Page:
Image: Jeff Schmaltz/LANCE/EOSDIS Rapid Response/Jesse Allen/NASA. A hole as large as Lake Superior or the state of Maine has opened up in Antarctica, and scientists aren’t sure why it’s there.
The gigantic, mysterious hole “Is quite remarkable,” atmospheric physicist Kent Moore, a professor at the University of Toronto’s Mississauga campus, told me over the phone.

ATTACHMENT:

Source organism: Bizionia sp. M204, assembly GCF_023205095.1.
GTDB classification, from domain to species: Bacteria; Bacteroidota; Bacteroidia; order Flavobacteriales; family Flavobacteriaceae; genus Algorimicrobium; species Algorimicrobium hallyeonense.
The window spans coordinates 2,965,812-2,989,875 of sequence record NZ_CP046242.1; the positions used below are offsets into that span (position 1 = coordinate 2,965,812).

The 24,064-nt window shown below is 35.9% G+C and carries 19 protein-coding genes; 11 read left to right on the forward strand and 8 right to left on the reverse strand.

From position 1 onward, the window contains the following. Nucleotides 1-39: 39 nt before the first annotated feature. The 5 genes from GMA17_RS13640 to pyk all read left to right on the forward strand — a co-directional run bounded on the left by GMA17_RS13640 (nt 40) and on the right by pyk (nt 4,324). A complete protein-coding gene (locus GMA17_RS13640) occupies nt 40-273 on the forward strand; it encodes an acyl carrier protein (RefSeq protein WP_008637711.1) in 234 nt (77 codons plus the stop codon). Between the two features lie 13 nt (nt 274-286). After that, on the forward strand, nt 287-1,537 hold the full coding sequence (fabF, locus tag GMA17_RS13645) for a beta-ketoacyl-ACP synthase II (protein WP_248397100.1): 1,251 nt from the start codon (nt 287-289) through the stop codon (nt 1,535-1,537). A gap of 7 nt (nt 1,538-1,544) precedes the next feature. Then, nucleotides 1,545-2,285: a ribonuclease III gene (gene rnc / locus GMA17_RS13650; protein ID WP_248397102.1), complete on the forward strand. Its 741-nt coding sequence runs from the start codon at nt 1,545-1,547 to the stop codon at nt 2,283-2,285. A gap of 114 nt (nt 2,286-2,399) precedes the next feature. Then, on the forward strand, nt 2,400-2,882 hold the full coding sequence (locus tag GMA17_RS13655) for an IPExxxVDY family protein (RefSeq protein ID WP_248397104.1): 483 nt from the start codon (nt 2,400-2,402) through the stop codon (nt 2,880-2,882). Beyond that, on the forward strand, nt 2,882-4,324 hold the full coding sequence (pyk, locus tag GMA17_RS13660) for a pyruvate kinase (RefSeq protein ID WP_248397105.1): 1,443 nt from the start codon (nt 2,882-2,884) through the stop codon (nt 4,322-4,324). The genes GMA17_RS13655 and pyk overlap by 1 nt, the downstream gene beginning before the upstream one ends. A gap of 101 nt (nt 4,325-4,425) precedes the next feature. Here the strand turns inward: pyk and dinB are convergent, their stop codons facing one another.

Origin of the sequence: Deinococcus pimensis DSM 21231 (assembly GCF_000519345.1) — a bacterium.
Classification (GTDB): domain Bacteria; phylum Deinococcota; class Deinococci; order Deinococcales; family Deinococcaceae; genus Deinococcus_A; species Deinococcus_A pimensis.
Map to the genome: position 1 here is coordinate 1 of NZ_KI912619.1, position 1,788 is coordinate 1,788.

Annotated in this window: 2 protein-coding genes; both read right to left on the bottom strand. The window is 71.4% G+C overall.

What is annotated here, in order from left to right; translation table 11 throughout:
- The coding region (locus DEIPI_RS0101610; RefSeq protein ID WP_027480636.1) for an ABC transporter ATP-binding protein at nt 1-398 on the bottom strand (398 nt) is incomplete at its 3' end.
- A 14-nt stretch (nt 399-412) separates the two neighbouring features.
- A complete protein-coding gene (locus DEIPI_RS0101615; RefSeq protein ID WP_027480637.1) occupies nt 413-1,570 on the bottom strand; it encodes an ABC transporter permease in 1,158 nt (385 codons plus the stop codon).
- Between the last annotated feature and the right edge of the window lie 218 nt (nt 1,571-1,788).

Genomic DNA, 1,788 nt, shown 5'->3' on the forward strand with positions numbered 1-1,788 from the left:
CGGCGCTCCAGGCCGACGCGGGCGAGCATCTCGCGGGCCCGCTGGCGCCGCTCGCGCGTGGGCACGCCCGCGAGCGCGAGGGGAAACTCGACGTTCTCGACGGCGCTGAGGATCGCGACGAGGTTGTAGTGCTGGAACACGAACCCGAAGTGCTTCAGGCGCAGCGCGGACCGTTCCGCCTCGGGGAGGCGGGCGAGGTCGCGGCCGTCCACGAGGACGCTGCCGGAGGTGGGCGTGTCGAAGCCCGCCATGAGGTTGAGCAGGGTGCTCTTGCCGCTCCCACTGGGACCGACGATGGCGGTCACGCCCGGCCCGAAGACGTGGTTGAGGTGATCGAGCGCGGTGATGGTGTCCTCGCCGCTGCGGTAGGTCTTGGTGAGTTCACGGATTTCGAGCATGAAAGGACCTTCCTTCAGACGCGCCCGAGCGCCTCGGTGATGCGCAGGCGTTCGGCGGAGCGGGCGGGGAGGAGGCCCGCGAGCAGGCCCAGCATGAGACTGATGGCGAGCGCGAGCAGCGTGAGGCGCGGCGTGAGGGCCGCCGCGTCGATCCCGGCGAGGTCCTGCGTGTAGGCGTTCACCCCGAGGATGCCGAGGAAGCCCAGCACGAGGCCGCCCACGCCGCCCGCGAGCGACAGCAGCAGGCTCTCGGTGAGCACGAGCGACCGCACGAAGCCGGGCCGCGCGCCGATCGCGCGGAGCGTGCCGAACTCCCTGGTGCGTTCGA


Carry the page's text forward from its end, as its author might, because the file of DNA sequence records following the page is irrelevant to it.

They form in coastal regions of Antarctica, Moore told me. Scientists’ observation tools weren’t nearly as good, so that hole remained largely unstudied. “This is now the second year in a row it’s opened after 40 years of not being there,” Moore said. It’s tempting to blame this strange hole on climate change, which is reshaping so much of the world, including Antarctica.
Antarctica is undergoing massive changes right now, and figuring out why a gaping hole could suddenly open up will be key to understanding larger systems at play.